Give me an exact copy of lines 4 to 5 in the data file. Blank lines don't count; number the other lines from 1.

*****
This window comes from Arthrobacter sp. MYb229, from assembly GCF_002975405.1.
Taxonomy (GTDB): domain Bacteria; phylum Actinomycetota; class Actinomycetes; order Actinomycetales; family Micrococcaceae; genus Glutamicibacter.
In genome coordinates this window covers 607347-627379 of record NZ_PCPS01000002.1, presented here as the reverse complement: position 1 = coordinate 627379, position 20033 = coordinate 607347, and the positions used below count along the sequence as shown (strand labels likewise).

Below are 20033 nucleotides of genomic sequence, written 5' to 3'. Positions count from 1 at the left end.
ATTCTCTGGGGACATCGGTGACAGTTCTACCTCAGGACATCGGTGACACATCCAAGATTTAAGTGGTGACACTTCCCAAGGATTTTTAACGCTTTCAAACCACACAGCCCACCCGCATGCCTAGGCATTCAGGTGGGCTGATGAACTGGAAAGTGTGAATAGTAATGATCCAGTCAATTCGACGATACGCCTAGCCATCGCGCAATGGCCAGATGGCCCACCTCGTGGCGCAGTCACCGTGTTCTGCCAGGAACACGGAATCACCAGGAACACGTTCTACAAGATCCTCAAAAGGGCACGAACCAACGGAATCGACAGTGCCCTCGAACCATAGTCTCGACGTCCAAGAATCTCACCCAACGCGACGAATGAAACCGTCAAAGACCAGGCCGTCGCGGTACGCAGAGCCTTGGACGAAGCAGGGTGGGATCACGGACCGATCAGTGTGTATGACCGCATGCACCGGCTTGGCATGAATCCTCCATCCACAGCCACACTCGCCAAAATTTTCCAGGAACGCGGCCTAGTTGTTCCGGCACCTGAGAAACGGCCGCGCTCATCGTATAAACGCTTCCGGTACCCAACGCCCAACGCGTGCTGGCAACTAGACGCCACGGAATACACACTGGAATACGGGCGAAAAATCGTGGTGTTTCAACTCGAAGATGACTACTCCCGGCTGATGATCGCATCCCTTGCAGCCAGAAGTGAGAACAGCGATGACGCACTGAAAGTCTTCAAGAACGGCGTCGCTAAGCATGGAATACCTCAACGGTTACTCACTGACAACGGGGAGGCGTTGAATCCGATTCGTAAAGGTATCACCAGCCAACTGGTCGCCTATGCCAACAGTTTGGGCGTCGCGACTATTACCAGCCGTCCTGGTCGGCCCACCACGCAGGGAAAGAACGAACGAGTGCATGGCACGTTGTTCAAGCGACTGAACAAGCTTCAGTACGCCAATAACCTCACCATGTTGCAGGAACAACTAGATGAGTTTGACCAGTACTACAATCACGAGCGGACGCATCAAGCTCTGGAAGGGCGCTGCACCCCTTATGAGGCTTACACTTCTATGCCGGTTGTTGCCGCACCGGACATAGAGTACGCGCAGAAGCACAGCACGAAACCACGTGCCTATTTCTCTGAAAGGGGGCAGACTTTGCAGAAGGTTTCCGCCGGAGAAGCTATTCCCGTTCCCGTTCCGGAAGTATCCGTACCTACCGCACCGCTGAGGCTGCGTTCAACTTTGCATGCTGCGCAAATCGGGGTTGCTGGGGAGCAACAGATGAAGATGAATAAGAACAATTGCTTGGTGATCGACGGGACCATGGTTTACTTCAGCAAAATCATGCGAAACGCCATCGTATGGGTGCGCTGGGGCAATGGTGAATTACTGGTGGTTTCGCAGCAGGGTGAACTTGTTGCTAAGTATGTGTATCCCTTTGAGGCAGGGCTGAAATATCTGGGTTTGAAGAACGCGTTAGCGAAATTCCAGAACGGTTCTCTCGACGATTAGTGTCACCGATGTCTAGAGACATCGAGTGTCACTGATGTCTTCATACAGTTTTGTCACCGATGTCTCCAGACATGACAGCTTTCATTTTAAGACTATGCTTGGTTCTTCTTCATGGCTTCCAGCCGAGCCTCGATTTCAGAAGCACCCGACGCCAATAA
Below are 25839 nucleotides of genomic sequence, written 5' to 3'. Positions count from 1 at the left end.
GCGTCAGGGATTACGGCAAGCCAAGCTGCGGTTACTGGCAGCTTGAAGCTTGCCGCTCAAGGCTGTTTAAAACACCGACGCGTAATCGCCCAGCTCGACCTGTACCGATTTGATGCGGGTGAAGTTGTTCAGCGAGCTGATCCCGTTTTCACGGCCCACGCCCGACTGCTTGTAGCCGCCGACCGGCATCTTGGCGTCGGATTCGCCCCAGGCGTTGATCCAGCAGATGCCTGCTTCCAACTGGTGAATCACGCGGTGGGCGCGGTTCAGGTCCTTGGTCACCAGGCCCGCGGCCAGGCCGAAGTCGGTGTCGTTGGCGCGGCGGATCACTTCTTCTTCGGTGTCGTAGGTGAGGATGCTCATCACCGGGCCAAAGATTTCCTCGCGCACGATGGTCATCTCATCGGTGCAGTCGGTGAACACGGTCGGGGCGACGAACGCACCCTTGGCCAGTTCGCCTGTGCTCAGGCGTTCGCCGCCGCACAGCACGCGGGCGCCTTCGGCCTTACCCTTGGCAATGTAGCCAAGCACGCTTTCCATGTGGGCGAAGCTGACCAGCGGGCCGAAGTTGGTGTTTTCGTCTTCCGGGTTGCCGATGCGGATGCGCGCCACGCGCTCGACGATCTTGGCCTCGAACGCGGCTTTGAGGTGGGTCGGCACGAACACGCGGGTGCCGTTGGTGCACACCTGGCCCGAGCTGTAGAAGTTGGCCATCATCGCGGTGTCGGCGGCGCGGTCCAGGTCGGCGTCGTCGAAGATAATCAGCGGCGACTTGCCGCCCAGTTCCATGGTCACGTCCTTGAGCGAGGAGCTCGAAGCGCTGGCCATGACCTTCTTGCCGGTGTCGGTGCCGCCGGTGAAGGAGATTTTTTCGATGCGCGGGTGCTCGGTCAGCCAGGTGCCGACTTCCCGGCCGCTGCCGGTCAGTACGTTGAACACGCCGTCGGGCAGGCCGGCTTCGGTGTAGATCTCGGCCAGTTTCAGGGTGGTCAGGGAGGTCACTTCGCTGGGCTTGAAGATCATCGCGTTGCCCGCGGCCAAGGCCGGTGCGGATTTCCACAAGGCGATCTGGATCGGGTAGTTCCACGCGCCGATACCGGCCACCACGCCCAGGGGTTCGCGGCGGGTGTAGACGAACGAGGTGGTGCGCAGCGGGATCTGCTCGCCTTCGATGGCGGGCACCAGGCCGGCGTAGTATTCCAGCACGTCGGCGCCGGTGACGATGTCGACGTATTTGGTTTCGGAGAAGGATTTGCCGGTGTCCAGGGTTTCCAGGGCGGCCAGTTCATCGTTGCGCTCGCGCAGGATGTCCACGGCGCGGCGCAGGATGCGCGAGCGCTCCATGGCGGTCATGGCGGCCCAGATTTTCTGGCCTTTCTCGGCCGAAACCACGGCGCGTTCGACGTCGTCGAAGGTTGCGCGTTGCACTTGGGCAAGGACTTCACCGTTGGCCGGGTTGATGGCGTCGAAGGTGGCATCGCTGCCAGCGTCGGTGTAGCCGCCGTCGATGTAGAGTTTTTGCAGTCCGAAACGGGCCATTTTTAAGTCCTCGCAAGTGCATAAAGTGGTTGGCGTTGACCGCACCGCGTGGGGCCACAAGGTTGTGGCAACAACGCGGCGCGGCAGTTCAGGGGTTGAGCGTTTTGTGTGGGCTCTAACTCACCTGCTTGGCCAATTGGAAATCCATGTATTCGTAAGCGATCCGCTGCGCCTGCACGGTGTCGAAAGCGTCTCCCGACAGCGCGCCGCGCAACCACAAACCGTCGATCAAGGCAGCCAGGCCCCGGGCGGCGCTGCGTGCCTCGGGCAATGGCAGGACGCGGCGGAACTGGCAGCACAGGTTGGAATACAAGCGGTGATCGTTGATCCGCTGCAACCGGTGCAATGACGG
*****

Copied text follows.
Below are 20033 nucleotides of genomic sequence, written 5' to 3'. Positions count from 1 at the left end.
ATTCTCTGGGGACATCGGTGACAGTTCTACCTCAGGACATCGGTGACACATCCAAGATTTAAGTGGTGACACTTCCCAAGGATTTTTAACGCTTTCAAACCACACAGCCCACCCGCATGCCTAGGCATTCAGGTGGGCTGATGAACTGGAAAGTGTGAATAGTAATGATCCAGTCAATTCGACGATACGCCTAGCCATCGCGCAATGGCCAGATGGCCCACCTCGTGGCGCAGTCACCGTGTTCTGCCAGGAACACGGAATCACCAGGAACACGTTCTACAAGATCCTCAAAAGGGCACGAACCAACGGAATCGACAGTGCCCTCGAACCATAGTCTCGACGTCCAAGAATCTCACCCAACGCGACGAATGAAACCGTCAAAGACCAGGCCGTCGCGGTACGCAGAGCCTTGGACGAAGCAGGGTGGGATCACGGACCGATCAGTGTGTATGACCGCATGCACCGGCTTGGCATGAATCCTCCATCCACAGCCACACTCGCCAAAATTTTCCAGGAACGCGGCCTAGTTGTTCCGGCACCTGAGAAACGGCCGCGCTCATCGTATAAACGCTTCCGGTACCCAACGCCCAACGCGTGCTGGCAACTAGACGCCACGGAATACACACTGGAATACGGGCGAAAAATCGTGGTGTTTCAACTCGAAGATGACTACTCCCGGCTGATGATCGCATCCCTTGCAGCCAGAAGTGAGAACAGCGATGACGCACTGAAAGTCTTCAAGAACGGCGTCGCTAAGCATGGAATACCTCAACGGTTACTCACTGACAACGGGGAGGCGTTGAATCCGATTCGTAAAGGTATCACCAGCCAACTGGTCGCCTATGCCAACAGTTTGGGCGTCGCGACTATTACCAGCCGTCCTGGTCGGCCCACCACGCAGGGAAAGAACGAACGAGTGCATGGCACGTTGTTCAAGCGACTGAACAAGCTTCAGTACGCCAATAACCTCACCATGTTGCAGGAACAACTAGATGAGTTTGACCAGTACTACAATCACGAGCGGACGCATCAAGCTCTGGAAGGGCGCTGCACCCCTTATGAGGCTTACACTTCTATGCCGGTTGTTGCCGCACCGGACATAGAGTACGCGCAGAAGCACAGCACGAAACCACGTGCCTATTTCTCTGAAAGGGGGCAGACTTTGCAGAAGGTTTCCGCCGGAGAAGCTATTCCCGTTCCCGTTCCGGAAGTATCCGTACCTACCGCACCGCTGAGGCTGCGTTCAACTTTGCATGCTGCGCAAATCGGGGTTGCTGGGGAGCAACAGATGAAGATGAATAAGAACAATTGCTTGGTGATCGACGGGACCATGGTTTACTTCAGCAAAATCATGCGAAACGCCATCGTATGGGTGCGCTGGGGCAATGGTGAATTACTGGTGGTTTCGCAGCAGGGTGAACTTGTTGCTAAGTATGTGTATCCCTTTGAGGCAGGGCTGAAATATCTGGGTTTGAAGAACGCGTTAGCGAAATTCCAGAACGGTTCTCTCGACGATTAGTGTCACCGATGTCTAGAGACATCGAGTGTCACTGATGTCTTCATACAGTTTTGTCACCGATGTCTCCAGACATGACAGCTTTCATTTTAAGACTATGCTTGGTTCTTCTTCATGGCTTCCAGCCGAGCCTCGATTTCAGAAGCACCCGACGCCAATAA